This year over our Memorial Day weekend, we were spontaneous and took a chance. With just a couple of days notice, we planned a quick one-night getaway up to British Columbia to a small mountain town known for Rambo, chainsaw carvings, and countless outdoor adventure opportunities. Hope, BC, just under 100 miles (150 km) east of Vancouver is situated along the Fraser River between the Coast Mountain range and the Cascade Mountain range.
Why British Columbia? Well, the fact that Bergen’s (2.5 years old) passport was sitting unused was burning a hole in our pockets so to speak. We’d gone through the process of getting him a passport about a year and half ago only to have that trip canceled. We needed to put that baby into action.
Why Hope? We wanted to steer clear of the Memorial Day crowds. Knowing we could take backroads and less traveled state highways, and use a small border crossing was appealing to us. Plus as I mentioned, the entire area is a hub of outdoor fun with plenty of hiking, exploring, and amazing vista catching experiences. To top it all off, lodging (though not fancy) was cheap.
To say our visit to Hope was wet would be an understatement. The rain would let up here and there and change to mist for a few minutes, but really, it just poured for our entire 2-day visit. We’re Seattites though, and we’re used to such weather conditions, and of course we came prepared. With the exception of a longer hike (through the Othello Tunnels) that we did the on our first day, we decided to make our excursions short.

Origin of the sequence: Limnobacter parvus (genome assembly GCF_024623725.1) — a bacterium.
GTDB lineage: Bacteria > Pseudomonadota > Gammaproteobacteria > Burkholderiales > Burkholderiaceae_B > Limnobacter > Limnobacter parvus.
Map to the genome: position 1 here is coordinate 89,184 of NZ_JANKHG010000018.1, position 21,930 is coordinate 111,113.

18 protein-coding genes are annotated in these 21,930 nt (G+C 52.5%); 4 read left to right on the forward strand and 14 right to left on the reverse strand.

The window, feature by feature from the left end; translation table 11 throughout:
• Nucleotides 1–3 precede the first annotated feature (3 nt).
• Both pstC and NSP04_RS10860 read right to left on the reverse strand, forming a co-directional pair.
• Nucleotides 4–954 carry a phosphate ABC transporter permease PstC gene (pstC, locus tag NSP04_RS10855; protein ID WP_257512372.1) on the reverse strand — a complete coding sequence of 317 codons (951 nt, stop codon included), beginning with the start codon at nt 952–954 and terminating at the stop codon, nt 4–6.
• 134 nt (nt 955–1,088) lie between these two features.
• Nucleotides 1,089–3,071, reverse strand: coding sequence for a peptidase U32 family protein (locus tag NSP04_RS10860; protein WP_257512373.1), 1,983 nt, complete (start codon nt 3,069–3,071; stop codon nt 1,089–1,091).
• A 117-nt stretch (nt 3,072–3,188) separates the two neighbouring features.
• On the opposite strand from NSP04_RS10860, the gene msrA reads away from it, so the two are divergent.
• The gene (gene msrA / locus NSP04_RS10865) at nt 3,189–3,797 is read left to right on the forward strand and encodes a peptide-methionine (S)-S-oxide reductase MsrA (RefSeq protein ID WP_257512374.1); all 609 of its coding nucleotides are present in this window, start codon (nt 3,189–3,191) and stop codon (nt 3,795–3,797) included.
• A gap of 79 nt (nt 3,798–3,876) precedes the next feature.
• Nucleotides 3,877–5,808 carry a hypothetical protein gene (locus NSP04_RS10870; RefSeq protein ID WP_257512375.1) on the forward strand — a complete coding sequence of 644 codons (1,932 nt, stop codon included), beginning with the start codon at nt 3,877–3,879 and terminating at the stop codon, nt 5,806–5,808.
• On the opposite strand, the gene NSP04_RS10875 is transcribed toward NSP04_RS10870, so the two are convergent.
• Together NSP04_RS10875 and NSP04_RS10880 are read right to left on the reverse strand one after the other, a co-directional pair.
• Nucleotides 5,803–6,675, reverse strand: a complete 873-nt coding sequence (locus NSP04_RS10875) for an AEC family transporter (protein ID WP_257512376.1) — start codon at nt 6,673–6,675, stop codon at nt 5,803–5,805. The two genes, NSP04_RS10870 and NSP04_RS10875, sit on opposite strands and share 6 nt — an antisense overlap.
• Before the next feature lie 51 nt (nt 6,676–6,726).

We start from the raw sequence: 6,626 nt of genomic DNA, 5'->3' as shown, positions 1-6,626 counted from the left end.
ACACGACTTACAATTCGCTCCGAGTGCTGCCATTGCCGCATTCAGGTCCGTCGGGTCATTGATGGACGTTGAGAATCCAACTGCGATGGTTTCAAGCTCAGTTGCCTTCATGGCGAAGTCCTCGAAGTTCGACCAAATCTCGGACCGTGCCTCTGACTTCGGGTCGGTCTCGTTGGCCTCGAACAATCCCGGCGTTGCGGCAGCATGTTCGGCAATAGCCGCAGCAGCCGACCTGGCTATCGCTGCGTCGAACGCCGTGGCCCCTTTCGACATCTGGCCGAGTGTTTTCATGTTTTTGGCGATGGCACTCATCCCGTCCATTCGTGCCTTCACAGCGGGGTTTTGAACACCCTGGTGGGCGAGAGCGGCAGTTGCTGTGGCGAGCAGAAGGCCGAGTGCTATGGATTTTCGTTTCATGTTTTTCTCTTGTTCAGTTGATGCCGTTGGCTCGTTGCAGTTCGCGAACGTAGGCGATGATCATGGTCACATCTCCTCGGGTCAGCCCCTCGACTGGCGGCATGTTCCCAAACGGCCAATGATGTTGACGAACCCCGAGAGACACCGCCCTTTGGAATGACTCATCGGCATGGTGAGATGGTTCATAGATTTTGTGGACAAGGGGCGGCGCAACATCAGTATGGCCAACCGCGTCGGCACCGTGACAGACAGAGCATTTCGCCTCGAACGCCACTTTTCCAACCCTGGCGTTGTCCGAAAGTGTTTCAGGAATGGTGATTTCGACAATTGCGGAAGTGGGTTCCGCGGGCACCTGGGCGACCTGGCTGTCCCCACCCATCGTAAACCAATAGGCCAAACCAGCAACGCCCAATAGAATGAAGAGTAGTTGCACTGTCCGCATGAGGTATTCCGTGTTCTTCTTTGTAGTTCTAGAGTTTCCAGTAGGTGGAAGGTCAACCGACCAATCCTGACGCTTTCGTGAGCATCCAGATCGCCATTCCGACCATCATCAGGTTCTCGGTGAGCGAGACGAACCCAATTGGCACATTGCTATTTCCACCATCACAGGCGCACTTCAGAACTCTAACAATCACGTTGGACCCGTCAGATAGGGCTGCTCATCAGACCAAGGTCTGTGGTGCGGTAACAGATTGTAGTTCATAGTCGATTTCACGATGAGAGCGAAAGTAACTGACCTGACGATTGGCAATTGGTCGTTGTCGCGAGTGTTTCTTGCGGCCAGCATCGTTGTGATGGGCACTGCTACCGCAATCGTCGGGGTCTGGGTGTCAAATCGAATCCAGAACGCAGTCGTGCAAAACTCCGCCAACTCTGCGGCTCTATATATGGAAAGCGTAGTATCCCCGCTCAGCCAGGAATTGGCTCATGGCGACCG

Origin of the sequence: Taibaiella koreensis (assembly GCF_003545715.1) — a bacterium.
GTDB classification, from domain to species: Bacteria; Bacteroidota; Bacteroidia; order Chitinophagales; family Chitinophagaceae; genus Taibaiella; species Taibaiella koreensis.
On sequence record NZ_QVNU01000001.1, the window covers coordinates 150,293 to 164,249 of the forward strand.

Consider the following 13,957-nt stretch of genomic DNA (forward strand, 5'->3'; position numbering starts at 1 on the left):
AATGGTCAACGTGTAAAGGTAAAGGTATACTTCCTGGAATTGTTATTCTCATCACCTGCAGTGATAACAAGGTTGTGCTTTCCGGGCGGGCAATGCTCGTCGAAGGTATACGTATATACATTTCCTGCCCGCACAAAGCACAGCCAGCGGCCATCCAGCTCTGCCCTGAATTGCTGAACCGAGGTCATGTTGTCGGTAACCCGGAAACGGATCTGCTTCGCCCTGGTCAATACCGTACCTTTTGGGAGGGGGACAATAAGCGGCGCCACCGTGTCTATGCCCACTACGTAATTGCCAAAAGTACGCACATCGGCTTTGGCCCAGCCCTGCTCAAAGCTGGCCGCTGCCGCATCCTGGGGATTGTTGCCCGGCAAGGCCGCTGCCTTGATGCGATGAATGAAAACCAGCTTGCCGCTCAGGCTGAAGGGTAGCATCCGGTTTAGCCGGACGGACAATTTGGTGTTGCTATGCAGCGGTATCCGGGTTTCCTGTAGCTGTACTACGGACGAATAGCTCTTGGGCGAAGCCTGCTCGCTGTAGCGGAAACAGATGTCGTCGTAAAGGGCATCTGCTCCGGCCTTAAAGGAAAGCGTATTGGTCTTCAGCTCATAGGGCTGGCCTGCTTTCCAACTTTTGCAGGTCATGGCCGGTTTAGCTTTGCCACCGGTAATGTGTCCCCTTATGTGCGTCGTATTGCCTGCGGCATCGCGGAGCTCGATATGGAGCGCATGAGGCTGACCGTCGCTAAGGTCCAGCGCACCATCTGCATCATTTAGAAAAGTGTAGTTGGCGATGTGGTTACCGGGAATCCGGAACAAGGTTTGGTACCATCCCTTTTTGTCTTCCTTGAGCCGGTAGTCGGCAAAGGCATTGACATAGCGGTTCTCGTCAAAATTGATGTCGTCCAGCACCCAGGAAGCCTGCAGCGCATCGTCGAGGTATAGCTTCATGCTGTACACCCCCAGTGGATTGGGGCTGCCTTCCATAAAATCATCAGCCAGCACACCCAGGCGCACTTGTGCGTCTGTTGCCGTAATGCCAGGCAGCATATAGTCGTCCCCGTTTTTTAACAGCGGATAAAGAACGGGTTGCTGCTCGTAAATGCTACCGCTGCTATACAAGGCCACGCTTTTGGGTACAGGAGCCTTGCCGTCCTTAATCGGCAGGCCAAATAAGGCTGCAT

One of those quick adventures was crossing the Alexandra Bridge north of Hope along Highway 1. The bridge was originally built back in 1863 to carry wagons across the Frazer River to Barkerville’s gold fields. Then in 1926 it was redesigned and reconstructed to carry automobiles. Decommissioned in 1964, now it’s just an amazing place to explore and experience the mightiness of the river and the beauty of the area.
Slaed and Bergen crossed together, hand and hand, of course, while I followed close behind doing my best to capture the moment in photos. Sure, it’s not a swinging suspension bridge, but given the fact that the river is raging below, and the view is completely open due to the see-through metal gratings that you walk across, it was a thrill! The experience definitely made us nervous, and also meant that poor Norman had to stay back. His paws were too small and would have gotten stuck with each step!
To get to the bridge, it’s just a quick 5-10 minute hike from the parking area just off Highway 1. Perfect for our little tyke to feel successful, and nice for us since we were able to race back to the car without getting too terribly soaked, cold, and uncomfortable. Then we could dry off and thaw out in time for another adventure. Lots more from our little trip to BC to come!
Do you ever spontaneously getaway? It can be done with kids (and it’s fun)! Tell us about your experiences.
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